The project team identified that a lack of a shared understanding of the place of summative assessment and portfolios in general was also identified as something that needs to be worked through to ensure clarity for both students and staff. The project team were also clear that the ePortfolio needs to add value to the student learning journey, not just be added on top of what is already a full learning workload. How the ePortfolio is used needs to be aligned with the programme’s curriculum philosophy, evidence based and purposeful.
The actual platform of Mahara was hotly debated between the project team, as it is in the literature. The choice of Mahara as a platform we believe was a good one, however there are issues that need to be addressed by the organisation, relating to upgrading the current software, hosting and working out how students will access as an alumni.
Out of 30 students across year one and two, only two students had actively used the ePortfolio, one from each year of the programme. One theme identified was lack of motivation (n=18), with many having valid reasons for not finding the motivation to engage with the ePortfolio:
Students identified that the timing of the ePortfolio introduction was not the best for them (n=15), most identified that it would be better to introduce the ePortfolio much earlier in the programme. Training (n=12) was another theme, along with allowing plenty of time for the students to ‘play’ before they were required to use the ePortfolio more formally.
Another theme was for tutors to ensure repetition/reminders (n=10) in regard to using the ePortfolio. One student identified a interesting way to improve use: “make an app so it can be accessed easily through the phone and iPad”.
The ePortfolio was introduced to students during the second semester and just prior to their going on clinical placement. This was the case for both Year One and Two students. The timing of this was not ideal. Students had a variety of assessments and exams that they were working on at that time and this was identified as a barrier to them finding the time to use the ePortfolio. This was reinforced by the tutorial staff, who also stated that the timing was not ideal as they too had assignments to mark and clinical assessments to complete and therefore they did not really engage with using the ePortfolio. Both tutorial staff and students could however see the benefit of using ePortfolio, once they have had time to understand and integrate them into their programme. Peakcock, Gordon, Murray, Morss and Dunlop (2010) described faculty barriers to the implementation of ePortfolios as including limited understanding of the tool, and “initiative fatigue” (p. 827). With any requirement to implement this type of change there needs to be staff development and support from the institution. This “initiative fatigue” was a factor in this project, both tutorial staff and students felt as though it was one more thing on top of what was an already busy workload.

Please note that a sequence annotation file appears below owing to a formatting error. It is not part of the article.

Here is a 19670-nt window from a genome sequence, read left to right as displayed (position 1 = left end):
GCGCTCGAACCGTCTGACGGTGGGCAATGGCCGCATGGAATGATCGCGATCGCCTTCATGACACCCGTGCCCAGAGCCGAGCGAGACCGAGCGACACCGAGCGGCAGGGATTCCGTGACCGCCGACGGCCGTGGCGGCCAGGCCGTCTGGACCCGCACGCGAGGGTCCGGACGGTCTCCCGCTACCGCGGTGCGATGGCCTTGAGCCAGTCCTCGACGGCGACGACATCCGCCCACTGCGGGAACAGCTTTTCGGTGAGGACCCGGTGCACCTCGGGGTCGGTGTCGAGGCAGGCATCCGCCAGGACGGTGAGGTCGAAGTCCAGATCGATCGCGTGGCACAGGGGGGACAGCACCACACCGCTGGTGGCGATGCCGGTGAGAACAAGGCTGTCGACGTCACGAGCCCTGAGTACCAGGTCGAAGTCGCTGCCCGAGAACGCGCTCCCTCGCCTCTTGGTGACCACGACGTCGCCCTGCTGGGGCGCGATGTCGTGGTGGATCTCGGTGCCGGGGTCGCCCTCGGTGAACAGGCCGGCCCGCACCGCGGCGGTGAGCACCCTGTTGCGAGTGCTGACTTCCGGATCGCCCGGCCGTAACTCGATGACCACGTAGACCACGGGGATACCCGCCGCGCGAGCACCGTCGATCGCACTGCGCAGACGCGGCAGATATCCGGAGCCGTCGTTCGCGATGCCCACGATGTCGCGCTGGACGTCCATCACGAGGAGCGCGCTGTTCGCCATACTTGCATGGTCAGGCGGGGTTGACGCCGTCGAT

It is clear from the literature that the place of the ePortfolio in assessment needs to be further articulated as to whether the ePortfolio is the assessment or a repository for assessment artefacts, of which components can be used for assessment purposes. The notion of ePortfolio as assessment was debated, both between the project team and other interested colleagues. There were mixed understandings of how ePortfolio and assessment should be aligned. The critical issue here appears to be how the ePortfolio is aligned with both the assessment, the curriculum and its overarching philosophy. Bright (2016) explored the relationship between ePortfolio’s (using Mahara as the platform), social constuctivism and assessment. His analysis supported the need for ePortfolios to be introduced and supported by a software platform that was “mindful of the underpinning pedagogical theory” (p. 33). Bright went on to say that when our pedagogy, platform and learning activities are aligned, the learning experience is more meaningful. This alignment needs to be considered and clearly articulated before any ePortfolio is widely implemented.
A proposal for wider implementation of ePortfolio has been submitted, as outlined in Figure 1. The nursing programme will explore in more details how ePortfolio can be incorporated into their curriculum to ensure alignment and added value. Introduction of the ePortfolio will see a gradual aligning with formative assessment processes initially, allowing students and staff to become familiar and confident with the electronic platform before it is used for summative assessment purposes. Once they are comfortable, each programme will add further complexity as students progress through the levels.
At each stage of introduction the programme staff will review how the ePortfolio continues to support student learning, rather than just adding to their workload. Further evaluations will be undertaken once the ePortfolio is introduced in order to continue growing our understanding of ePortfolio as a learning tool in undergraduate nursing education.
The benefit of introducing ePortfolio’s into an undergraduate nursing degree is that the ePortfolio can follow the student to subsequent years of education, building one repository to show the student’s development over time. The ePortfolio can than follow the student once they graduate and into their employment, where portfolios evidencing competence are, and will continue to be, required. Literature supports this, along with supporting the student to develop critical reflection and writing skills through the use of an ePortfolio. The aim of this project was to identify educationally sound strategies for supporting tutorial staff with the integration of ePortfolios into an undergraduate nursing degree. The key findings were directly related to ensuring that ePortfolios align with curriculum, add value and are purposeful. And that training and support for the introduction of ePortfolio, needs to timely and ongoing with both students and tutorial staff. This needs to be considered as a priority in the role out of ePortfolio to ensure that staff understand the rationale and can see the benefit of incorporating something new (or different) into the curriculum.